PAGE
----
Parting glances: the “mini cantonment” with a view

25 09 2018

The time has come to bid farewell to Normanton Park, a housing estate with a military past in more ways than one. Built on part of the site of the Admiralty’s former Normanton Oil Depot, the estate initially housed regular military officers and their families in an attempt to build camaraderie.

HDB built private estate with a view – Normanton Park.

Completed in late 1977, Normanton Park offered a total of 488 “low-cost” housing units; 440 of which were in its five 23-storey high point-blocks. Another 48 were found in eight 3-storey walk-up apartment blocks. Prices ranged from $36,500 to $39,500 for the 122 square metre point-block units, which were laid out in the same fashion as HDB 5-room point-block flats of the mid-1970s). The larger 153 square metre walk-up apartments were sold at $65,000. These were offered to regular officers of the Singapore Armed Forces (SAF) with the thought that a cantonment like environment could be created to foster bonding among military officers in the same way officers’ messes did for the British military and also bring wives and families of military officers together.

Residents are in the midst of moving out (one of the eight 3-storey walk up apartment blocks is seen in the background).

Designed and built by the HDB, the estate was also provided with a community hall, space for a supermarket and kindergarten, a multi-storey car-park and recreational facilities such as a swimming pool and tennis courts. It was privatised in 1993 and that was the point when curbs on the sales of its units to non-military personnel were lifted. What made it an attractive prospect was its location and the wonderful views that the estate’s point-blocks offered of the lush green spaces around Alexandra Park and Kent Ridge.  It was sold under a collective-sale arrangement a year ago. Its residents have begun the exodus out of the estate with some saying goodbye to four decades of memories.

The swimming pool.

Plaque

Plaque unveiled by Dr Goh Keng Swee at the official opening of Normanton Park in April 1978 – being removed for safekeeping (photo: courtesy of a resident).


Parting glances …

Playground with the initials of the Normanton Park Residents Association (N.P.R.A.).

The entrance to Normanton Park.


Goodbye….Normanton Park (1978 – 2018) – a video made by an ex-resident


The Admiralty’s Normanton (Oil Fuel) Depot

The Normanton Oil Depot was set up on the grounds of Normanton Barracks and a rifle range in the 1920s to serve as fleet fuel reserves, just as the Naval Base was being established in the north of the island. The depot was set on fire on 12 February 1942 in the final days before the Fall of Singapore. This was to prevent the oil reserve falling into the hands of the enemy.

The Admiralty’s burning Normanton Fuel Oil Depot. The depot was set on fire on 12 February 1942 in the final days before the Fall of Singapore to prevent the oil reserve falling into the hands of the enemy (photo: Queenstown – My Community).

What could be remnants of the Oil Depot …

What may have been a valve pit belonging to the oil depot. Two can be found on the grounds of Normanton Park and one just beyond the perimeter fence.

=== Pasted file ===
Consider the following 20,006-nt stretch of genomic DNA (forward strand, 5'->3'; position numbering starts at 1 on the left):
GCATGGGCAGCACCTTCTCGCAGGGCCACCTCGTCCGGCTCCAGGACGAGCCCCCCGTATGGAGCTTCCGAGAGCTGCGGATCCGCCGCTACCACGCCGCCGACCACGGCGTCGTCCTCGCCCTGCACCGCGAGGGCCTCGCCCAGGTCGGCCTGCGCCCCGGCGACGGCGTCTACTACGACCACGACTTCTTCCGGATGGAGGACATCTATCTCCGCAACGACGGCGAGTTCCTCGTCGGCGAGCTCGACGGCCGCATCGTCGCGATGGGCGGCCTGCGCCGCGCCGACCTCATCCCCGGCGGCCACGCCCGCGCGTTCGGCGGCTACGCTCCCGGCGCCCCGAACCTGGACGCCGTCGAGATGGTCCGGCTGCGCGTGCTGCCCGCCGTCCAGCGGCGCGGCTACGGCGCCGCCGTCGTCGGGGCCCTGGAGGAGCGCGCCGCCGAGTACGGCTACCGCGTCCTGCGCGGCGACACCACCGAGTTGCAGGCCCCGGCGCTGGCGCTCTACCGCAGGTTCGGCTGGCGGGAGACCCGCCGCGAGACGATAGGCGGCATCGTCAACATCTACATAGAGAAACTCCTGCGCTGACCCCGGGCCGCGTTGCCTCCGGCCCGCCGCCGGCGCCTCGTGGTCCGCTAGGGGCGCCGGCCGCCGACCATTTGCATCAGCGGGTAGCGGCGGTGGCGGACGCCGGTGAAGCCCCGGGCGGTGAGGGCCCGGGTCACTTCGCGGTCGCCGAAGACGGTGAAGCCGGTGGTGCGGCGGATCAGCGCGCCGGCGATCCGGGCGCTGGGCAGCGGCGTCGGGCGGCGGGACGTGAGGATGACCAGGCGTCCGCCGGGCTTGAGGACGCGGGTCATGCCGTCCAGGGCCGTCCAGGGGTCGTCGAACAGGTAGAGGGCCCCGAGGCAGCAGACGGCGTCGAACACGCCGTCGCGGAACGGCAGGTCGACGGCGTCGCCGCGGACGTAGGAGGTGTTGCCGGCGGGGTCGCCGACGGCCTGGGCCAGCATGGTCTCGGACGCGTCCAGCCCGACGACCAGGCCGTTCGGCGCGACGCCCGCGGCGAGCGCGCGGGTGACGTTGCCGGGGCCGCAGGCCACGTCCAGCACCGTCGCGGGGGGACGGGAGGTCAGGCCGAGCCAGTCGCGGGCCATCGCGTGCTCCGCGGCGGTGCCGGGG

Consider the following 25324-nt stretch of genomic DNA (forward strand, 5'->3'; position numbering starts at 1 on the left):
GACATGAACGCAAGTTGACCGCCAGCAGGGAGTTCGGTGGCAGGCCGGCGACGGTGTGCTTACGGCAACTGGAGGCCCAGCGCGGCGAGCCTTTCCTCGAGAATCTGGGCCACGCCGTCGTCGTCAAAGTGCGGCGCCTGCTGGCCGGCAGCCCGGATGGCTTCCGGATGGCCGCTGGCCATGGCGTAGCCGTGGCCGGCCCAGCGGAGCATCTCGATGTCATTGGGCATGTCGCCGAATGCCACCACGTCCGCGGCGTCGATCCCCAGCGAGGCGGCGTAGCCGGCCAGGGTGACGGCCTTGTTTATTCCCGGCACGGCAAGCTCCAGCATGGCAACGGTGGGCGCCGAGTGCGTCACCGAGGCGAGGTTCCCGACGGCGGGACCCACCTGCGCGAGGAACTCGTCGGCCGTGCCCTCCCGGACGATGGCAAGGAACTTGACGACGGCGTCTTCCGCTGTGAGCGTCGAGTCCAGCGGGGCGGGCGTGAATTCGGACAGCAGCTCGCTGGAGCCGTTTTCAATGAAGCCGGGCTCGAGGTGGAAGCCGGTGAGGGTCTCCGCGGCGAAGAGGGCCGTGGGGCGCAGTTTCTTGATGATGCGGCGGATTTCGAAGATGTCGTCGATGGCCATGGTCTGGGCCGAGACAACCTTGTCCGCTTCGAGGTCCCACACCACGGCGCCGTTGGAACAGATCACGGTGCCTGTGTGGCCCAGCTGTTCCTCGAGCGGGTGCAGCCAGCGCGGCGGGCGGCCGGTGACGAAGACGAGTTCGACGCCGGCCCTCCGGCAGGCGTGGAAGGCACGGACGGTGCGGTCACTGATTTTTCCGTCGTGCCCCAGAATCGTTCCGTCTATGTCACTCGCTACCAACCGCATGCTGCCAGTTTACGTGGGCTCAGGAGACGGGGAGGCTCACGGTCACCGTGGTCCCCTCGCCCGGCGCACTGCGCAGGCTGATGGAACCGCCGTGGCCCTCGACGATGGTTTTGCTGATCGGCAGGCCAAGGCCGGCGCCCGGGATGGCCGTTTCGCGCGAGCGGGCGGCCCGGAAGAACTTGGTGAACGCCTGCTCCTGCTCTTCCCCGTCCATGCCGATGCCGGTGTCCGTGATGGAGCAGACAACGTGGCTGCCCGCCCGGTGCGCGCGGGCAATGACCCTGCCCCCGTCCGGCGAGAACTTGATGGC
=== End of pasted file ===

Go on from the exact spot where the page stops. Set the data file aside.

A peek into the pit.

Another look inside.

 


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6 responses

25 09 2018
allen chong

The fuel depot area stretches from normanton park to somewhere just behind Alexander Hospital with railway tracks passing through the depot then onto Tanjong Pegar railway station then. Nothing could be seen today behind the hospital grounds except the tracks where the railway once been.

On Tue, 25 Sep 2018, 12:31 The Long and Winding Road, wrote:

> Jerome Lim, The Wondering Wanderer posted: “The time has come to bid > farewell to Normanton Park, a housing estate with a military past in more > ways than one. Built on part of the site of the Admiralty’s former > Normanton Oil Depot, the estate initially housed regular military officers > and their fami” >

25 09 2018
allen chong

Some pictures of what remains of yhe railway tracks today.

25 09 2018
张育恩

I grew up in the area – my parents rented a walk-up apartment in former military barracks (I think it was called Gloucester Barracks) behind Normanton Park. We had to go through a military sentry post to get home. After Normanton Park was completed, we moved across Ayer Rajah Rd (now the AYE) to Jalan Hang Jebat. I remember playing close to the disused oil tanks behind JHJ, amidst overgrown foliage and forever on the lookout for snakes. Next to JHB was the Gloucester playing fields where I played soccer with the neighbourhood kids (including the daughters of the then-operator of Colbar). I had friends in Normanton Park too – so I often got invited to swim in the pool there. When I did NS, I realised my childhood friend’s father was BG Colin Theseira.

2 10 2018
2 10 2018
Jerome Lim, The Wondering Wanderer

The oil depot actually stretched across to where Normanton Park and Kent Ridge Park is today – it was a massive tank farm. You will see that in old maps and aerial photos. Btw BMH was only completed in 1940.

2 10 2018
Jerome Lim, The Wondering Wanderer

1953 Aerial Photograph showing the area around the Normanton Oil Depot::

Area around Normanton Oil Depot (1953)

Aerial photograph of the Normanton Depot Area in 1953 (source: NAS).

B1 – Block 1 Normanton Park
B2 – Block 2 Normanton Park
B3 – Block 3 Normanton Park

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